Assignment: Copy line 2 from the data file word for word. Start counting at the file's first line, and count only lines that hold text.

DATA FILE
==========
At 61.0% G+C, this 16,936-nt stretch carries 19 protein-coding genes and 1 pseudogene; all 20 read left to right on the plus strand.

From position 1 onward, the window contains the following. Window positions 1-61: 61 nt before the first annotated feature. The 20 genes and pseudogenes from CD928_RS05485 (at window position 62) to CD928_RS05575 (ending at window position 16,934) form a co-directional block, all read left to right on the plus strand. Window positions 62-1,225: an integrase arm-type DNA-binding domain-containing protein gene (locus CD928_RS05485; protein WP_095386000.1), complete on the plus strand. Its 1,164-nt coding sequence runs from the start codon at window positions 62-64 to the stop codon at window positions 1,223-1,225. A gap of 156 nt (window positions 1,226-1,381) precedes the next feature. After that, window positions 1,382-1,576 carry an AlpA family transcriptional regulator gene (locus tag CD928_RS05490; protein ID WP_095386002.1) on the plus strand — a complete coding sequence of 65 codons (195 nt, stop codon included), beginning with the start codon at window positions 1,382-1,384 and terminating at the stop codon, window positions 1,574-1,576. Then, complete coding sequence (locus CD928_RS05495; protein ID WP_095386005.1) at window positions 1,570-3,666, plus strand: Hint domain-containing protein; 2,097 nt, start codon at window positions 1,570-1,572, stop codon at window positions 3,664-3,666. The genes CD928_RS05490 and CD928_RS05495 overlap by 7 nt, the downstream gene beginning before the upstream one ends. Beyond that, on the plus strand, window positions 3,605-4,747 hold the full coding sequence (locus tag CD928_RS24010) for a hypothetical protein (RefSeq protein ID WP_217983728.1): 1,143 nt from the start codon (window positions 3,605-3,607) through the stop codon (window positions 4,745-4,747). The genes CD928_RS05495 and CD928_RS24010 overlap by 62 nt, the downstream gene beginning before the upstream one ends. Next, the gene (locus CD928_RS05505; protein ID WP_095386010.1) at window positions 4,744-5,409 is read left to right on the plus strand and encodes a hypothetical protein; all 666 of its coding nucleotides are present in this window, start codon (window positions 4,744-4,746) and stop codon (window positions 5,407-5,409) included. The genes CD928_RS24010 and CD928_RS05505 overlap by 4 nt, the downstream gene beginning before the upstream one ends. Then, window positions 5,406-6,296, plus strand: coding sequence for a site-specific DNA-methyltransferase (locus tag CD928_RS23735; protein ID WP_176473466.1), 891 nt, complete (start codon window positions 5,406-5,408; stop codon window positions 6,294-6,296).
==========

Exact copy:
From position 1 onward, the window contains the following. Window positions 1-61: 61 nt before the first annotated feature. The 20 genes and pseudogenes from CD928_RS05485 (at window position 62) to CD928_RS05575 (ending at window position 16,934) form a co-directional block, all read left to right on the plus strand. Window positions 62-1,225: an integrase arm-type DNA-binding domain-containing protein gene (locus CD928_RS05485; protein WP_095386000.1), complete on the plus strand. Its 1,164-nt coding sequence runs from the start codon at window positions 62-64 to the stop codon at window positions 1,223-1,225. A gap of 156 nt (window positions 1,226-1,381) precedes the next feature. After that, window positions 1,382-1,576 carry an AlpA family transcriptional regulator gene (locus tag CD928_RS05490; protein ID WP_095386002.1) on the plus strand — a complete coding sequence of 65 codons (195 nt, stop codon included), beginning with the start codon at window positions 1,382-1,384 and terminating at the stop codon, window positions 1,574-1,576. Then, complete coding sequence (locus CD928_RS05495; protein ID WP_095386005.1) at window positions 1,570-3,666, plus strand: Hint domain-containing protein; 2,097 nt, start codon at window positions 1,570-1,572, stop codon at window positions 3,664-3,666. The genes CD928_RS05490 and CD928_RS05495 overlap by 7 nt, the downstream gene beginning before the upstream one ends. Beyond that, on the plus strand, window positions 3,605-4,747 hold the full coding sequence (locus tag CD928_RS24010) for a hypothetical protein (RefSeq protein ID WP_217983728.1): 1,143 nt from the start codon (window positions 3,605-3,607) through the stop codon (window positions 4,745-4,747). The genes CD928_RS05495 and CD928_RS24010 overlap by 62 nt, the downstream gene beginning before the upstream one ends. Next, the gene (locus CD928_RS05505; protein ID WP_095386010.1) at window positions 4,744-5,409 is read left to right on the plus strand and encodes a hypothetical protein; all 666 of its coding nucleotides are present in this window, start codon (window positions 4,744-4,746) and stop codon (window positions 5,407-5,409) included. The genes CD928_RS24010 and CD928_RS05505 overlap by 4 nt, the downstream gene beginning before the upstream one ends. Then, window positions 5,406-6,296, plus strand: coding sequence for a site-specific DNA-methyltransferase (locus tag CD928_RS23735; protein ID WP_176473466.1), 891 nt, complete (start codon window positions 5,406-5,408; stop codon window positions 6,294-6,296).